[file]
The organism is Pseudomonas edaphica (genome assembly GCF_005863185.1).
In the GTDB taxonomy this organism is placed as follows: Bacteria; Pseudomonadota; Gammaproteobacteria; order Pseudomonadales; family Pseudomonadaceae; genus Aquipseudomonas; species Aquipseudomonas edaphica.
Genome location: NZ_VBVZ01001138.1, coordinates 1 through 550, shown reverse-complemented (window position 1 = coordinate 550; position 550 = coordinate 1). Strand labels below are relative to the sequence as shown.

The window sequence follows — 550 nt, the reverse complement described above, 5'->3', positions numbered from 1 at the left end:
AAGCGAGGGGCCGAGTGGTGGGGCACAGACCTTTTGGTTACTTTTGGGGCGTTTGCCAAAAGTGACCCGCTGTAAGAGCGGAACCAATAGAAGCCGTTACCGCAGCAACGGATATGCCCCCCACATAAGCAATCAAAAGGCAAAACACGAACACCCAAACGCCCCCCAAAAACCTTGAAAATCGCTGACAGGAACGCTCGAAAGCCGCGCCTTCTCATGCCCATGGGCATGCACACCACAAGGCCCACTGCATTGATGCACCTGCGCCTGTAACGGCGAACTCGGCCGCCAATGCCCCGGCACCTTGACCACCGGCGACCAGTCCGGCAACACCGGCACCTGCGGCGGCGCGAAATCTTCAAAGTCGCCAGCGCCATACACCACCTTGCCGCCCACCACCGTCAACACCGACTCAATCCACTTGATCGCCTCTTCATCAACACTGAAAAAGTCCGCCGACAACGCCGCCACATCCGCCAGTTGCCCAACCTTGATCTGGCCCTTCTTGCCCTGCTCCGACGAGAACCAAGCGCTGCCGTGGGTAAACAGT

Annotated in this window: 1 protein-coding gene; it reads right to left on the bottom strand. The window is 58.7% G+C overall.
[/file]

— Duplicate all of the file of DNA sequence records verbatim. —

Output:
The organism is Pseudomonas edaphica (genome assembly GCF_005863185.1).
In the GTDB taxonomy this organism is placed as follows: Bacteria; Pseudomonadota; Gammaproteobacteria; order Pseudomonadales; family Pseudomonadaceae; genus Aquipseudomonas; species Aquipseudomonas edaphica.
Genome location: NZ_VBVZ01001138.1, coordinates 1 through 550, shown reverse-complemented (window position 1 = coordinate 550; position 550 = coordinate 1). Strand labels below are relative to the sequence as shown.

The window sequence follows — 550 nt, the reverse complement described above, 5'->3', positions numbered from 1 at the left end:
AAGCGAGGGGCCGAGTGGTGGGGCACAGACCTTTTGGTTACTTTTGGGGCGTTTGCCAAAAGTGACCCGCTGTAAGAGCGGAACCAATAGAAGCCGTTACCGCAGCAACGGATATGCCCCCCACATAAGCAATCAAAAGGCAAAACACGAACACCCAAACGCCCCCCAAAAACCTTGAAAATCGCTGACAGGAACGCTCGAAAGCCGCGCCTTCTCATGCCCATGGGCATGCACACCACAAGGCCCACTGCATTGATGCACCTGCGCCTGTAACGGCGAACTCGGCCGCCAATGCCCCGGCACCTTGACCACCGGCGACCAGTCCGGCAACACCGGCACCTGCGGCGGCGCGAAATCTTCAAAGTCGCCAGCGCCATACACCACCTTGCCGCCCACCACCGTCAACACCGACTCAATCCACTTGATCGCCTCTTCATCAACACTGAAAAAGTCCGCCGACAACGCCGCCACATCCGCCAGTTGCCCAACCTTGATCTGGCCCTTCTTGCCCTGCTCCGACGAGAACCAAGCGCTGCCGTGGGTAAACAGT

Annotated in this window: 1 protein-coding gene; it reads right to left on the bottom strand. The window is 58.7% G+C overall.